We’ve interest throughout the race, as in addition to Lee Overlay Partners, the fleet includes two Howth Yacht Club crews. Howth sailors with the likes of Kieran Jameson on the strength have already got involved in past seasons in the Rolex Middle Sea Race with a Performance Yacht Charter’s First 40, and now with two of PWC’s boats of this proven marque on the other side of the Atlantic, there with PYC’s Lucy Johnson on Southern Child are Howth men raring to go Caribbean island-rounding. Much of the Howth team assembled by Darren Wright for the 2014 Rolex Middle Sea Race are re-joining the same boat, Southern Child, and their lineup incudes Kieran Jameson, Frank Dillon, Rick de Neve, Jonny White, Colm Bermingham, while new talent in the form of Michael Wright, recently-retired HYC Commodore Brian Turvey, and young Howth K25 squad member Luke Malcolm are also on the strength.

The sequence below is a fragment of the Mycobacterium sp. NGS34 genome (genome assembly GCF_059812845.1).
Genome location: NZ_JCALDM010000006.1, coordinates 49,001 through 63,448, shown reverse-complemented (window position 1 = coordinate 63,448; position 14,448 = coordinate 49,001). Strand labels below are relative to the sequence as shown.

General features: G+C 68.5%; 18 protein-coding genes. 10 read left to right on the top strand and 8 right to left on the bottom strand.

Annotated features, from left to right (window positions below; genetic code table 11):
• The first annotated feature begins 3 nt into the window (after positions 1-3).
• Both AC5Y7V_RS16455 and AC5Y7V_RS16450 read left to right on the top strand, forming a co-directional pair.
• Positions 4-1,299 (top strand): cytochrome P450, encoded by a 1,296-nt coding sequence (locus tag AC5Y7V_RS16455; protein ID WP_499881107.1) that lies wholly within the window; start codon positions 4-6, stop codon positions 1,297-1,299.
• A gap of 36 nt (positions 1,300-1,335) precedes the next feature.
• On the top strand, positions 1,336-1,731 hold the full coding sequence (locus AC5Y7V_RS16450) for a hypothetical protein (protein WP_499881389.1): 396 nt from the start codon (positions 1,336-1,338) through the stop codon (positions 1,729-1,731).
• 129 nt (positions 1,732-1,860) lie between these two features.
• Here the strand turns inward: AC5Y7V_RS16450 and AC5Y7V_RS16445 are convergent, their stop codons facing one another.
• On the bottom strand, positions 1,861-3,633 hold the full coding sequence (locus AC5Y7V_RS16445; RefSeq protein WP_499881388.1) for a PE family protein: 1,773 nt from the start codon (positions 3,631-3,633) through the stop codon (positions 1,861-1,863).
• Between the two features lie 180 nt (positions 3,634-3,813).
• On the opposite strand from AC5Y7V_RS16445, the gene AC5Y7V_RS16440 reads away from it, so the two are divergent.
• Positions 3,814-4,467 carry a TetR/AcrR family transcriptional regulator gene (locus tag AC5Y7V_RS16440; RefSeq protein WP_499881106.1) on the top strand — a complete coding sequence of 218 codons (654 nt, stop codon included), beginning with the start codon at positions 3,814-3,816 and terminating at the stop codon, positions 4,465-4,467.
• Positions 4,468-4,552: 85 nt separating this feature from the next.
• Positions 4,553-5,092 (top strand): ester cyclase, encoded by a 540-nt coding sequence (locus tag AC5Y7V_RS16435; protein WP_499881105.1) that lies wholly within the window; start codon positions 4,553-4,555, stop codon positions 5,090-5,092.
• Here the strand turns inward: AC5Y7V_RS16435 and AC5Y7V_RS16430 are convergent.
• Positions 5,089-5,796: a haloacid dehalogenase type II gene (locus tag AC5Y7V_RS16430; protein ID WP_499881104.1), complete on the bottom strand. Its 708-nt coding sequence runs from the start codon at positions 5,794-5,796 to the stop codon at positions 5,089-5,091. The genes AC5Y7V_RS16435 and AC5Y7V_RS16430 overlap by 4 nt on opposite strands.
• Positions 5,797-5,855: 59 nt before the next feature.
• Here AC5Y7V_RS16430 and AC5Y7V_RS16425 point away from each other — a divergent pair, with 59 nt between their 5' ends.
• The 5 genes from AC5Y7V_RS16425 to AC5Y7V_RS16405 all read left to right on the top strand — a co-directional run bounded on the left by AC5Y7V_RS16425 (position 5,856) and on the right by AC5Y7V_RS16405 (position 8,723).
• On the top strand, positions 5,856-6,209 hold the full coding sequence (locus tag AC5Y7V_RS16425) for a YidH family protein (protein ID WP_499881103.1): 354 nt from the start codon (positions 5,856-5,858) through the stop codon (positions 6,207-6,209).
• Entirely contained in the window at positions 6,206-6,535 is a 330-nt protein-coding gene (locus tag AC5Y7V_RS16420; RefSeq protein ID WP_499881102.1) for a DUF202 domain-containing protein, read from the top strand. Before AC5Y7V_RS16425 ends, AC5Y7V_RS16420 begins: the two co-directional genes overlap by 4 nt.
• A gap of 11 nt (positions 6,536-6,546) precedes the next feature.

First 40 Southern Child
One of the two Howth crews will be racing the First 40 Southern Child, which they’ve already campaigned in the Rolex Middle Sea Race

Villa Touloulou

Howth Yacht Club Headquarters for the RORC 600: Villa Touloulou

Up against them to provide a spot of in-club competition is HYC’s Conor Fogerty who is doing an Atlantic circuit as a mix of racing and cruising with his new Sunfast 3600 Bam, a boat which might have been designed with RORC Caribbean 600 enjoyment in mind. Bam’s racing crew coming out from home include Simon Knowles, Daragh Heagney, Paddy Gregory, Roger Smith and Anthony Doyle. After Bam sister-ship Red Shift’s success in last year’s race, Conor Fogerty has great hopes for his stylish boats showing once tomorrow has seen the start – usually a very challenging business in itself – get cleanly away.